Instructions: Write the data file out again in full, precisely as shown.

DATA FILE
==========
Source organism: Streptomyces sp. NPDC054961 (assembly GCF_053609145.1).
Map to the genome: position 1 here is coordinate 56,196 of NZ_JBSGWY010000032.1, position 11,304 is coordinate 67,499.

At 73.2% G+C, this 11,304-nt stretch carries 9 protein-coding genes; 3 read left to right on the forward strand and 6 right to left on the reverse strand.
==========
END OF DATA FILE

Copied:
Source organism: Streptomyces sp. NPDC054961 (assembly GCF_053609145.1).
Map to the genome: position 1 here is coordinate 56,196 of NZ_JBSGWY010000032.1, position 11,304 is coordinate 67,499.

At 73.2% G+C, this 11,304-nt stretch carries 9 protein-coding genes; 3 read left to right on the forward strand and 6 right to left on the reverse strand.